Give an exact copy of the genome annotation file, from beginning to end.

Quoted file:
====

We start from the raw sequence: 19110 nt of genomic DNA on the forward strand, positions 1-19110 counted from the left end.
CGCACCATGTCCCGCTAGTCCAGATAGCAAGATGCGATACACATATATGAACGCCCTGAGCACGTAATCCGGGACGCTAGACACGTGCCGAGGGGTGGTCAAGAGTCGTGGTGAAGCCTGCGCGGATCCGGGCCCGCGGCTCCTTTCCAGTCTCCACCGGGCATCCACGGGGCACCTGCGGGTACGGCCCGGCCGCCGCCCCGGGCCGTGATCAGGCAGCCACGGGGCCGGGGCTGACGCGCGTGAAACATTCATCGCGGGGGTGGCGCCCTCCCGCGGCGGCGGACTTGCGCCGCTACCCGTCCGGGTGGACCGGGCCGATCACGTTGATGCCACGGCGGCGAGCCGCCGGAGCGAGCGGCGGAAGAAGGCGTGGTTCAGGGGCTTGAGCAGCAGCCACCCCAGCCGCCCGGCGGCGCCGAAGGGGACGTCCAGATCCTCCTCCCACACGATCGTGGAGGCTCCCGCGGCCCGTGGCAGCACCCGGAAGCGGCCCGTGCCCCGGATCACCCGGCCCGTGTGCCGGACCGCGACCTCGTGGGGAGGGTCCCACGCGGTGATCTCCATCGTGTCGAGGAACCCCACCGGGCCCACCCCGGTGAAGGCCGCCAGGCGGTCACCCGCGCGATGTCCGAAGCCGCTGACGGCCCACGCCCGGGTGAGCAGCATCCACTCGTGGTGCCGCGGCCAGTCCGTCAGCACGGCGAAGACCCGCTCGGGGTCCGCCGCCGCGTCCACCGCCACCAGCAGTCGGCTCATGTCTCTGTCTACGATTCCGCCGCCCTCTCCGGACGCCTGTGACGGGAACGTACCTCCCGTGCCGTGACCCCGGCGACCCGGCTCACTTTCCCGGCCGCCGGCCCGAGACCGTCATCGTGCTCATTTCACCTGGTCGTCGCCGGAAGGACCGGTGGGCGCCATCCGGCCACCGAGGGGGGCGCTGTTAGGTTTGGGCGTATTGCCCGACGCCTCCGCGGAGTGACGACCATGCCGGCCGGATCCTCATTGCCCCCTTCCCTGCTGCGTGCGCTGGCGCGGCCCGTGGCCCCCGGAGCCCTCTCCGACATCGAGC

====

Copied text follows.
We start from the raw sequence: 19110 nt of genomic DNA on the forward strand, positions 1-19110 counted from the left end.
CGCACCATGTCCCGCTAGTCCAGATAGCAAGATGCGATACACATATATGAACGCCCTGAGCACGTAATCCGGGACGCTAGACACGTGCCGAGGGGTGGTCAAGAGTCGTGGTGAAGCCTGCGCGGATCCGGGCCCGCGGCTCCTTTCCAGTCTCCACCGGGCATCCACGGGGCACCTGCGGGTACGGCCCGGCCGCCGCCCCGGGCCGTGATCAGGCAGCCACGGGGCCGGGGCTGACGCGCGTGAAACATTCATCGCGGGGGTGGCGCCCTCCCGCGGCGGCGGACTTGCGCCGCTACCCGTCCGGGTGGACCGGGCCGATCACGTTGATGCCACGGCGGCGAGCCGCCGGAGCGAGCGGCGGAAGAAGGCGTGGTTCAGGGGCTTGAGCAGCAGCCACCCCAGCCGCCCGGCGGCGCCGAAGGGGACGTCCAGATCCTCCTCCCACACGATCGTGGAGGCTCCCGCGGCCCGTGGCAGCACCCGGAAGCGGCCCGTGCCCCGGATCACCCGGCCCGTGTGCCGGACCGCGACCTCGTGGGGAGGGTCCCACGCGGTGATCTCCATCGTGTCGAGGAACCCCACCGGGCCCACCCCGGTGAAGGCCGCCAGGCGGTCACCCGCGCGATGTCCGAAGCCGCTGACGGCCCACGCCCGGGTGAGCAGCATCCACTCGTGGTGCCGCGGCCAGTCCGTCAGCACGGCGAAGACCCGCTCGGGGTCCGCCGCCGCGTCCACCGCCACCAGCAGTCGGCTCATGTCTCTGTCTACGATTCCGCCGCCCTCTCCGGACGCCTGTGACGGGAACGTACCTCCCGTGCCGTGACCCCGGCGACCCGGCTCACTTTCCCGGCCGCCGGCCCGAGACCGTCATCGTGCTCATTTCACCTGGTCGTCGCCGGAAGGACCGGTGGGCGCCATCCGGCCACCGAGGGGGGCGCTGTTAGGTTTGGGCGTATTGCCCGACGCCTCCGCGGAGTGACGACCATGCCGGCCGGATCCTCATTGCCCCCTTCCCTGCTGCGTGCGCTGGCGCGGCCCGTGGCCCCCGGAGCCCTCTCCGACATCGAGC